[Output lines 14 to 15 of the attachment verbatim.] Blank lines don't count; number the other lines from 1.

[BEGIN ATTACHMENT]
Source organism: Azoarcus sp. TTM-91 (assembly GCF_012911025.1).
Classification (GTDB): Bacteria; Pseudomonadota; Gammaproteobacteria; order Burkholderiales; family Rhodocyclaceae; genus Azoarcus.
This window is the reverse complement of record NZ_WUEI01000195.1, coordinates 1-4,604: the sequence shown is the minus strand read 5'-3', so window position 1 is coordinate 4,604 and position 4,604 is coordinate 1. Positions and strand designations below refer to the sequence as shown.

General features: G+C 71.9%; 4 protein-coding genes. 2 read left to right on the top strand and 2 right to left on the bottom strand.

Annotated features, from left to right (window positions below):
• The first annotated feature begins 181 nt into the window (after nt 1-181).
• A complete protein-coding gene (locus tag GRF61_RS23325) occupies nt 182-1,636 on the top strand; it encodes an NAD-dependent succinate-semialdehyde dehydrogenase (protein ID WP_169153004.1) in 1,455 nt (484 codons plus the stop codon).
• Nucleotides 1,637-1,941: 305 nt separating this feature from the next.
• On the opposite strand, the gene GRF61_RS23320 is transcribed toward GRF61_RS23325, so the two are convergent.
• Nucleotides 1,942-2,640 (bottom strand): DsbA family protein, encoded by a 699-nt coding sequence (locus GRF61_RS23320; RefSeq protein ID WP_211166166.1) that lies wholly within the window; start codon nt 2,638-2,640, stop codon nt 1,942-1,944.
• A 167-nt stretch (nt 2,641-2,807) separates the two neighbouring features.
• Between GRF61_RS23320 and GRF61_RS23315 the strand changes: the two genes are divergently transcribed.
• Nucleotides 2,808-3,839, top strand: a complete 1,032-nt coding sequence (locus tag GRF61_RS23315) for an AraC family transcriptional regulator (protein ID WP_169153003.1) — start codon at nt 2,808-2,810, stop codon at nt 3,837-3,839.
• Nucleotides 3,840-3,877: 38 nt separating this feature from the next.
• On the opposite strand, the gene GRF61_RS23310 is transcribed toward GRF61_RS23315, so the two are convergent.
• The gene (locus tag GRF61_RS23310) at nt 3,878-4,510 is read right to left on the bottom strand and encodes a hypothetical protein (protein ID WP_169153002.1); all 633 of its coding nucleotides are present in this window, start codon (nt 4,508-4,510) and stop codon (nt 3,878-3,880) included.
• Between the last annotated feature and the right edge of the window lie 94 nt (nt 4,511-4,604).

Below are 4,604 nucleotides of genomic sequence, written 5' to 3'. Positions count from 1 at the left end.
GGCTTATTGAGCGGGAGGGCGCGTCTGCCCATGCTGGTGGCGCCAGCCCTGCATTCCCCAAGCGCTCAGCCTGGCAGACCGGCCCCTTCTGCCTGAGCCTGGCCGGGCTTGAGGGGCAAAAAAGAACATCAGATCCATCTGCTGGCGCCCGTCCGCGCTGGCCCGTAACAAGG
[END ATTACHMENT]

• Nucleotides 3,840-3,877: 38 nt separating this feature from the next.
• On the opposite strand, the gene GRF61_RS23310 is transcribed toward GRF61_RS23315, so the two are convergent.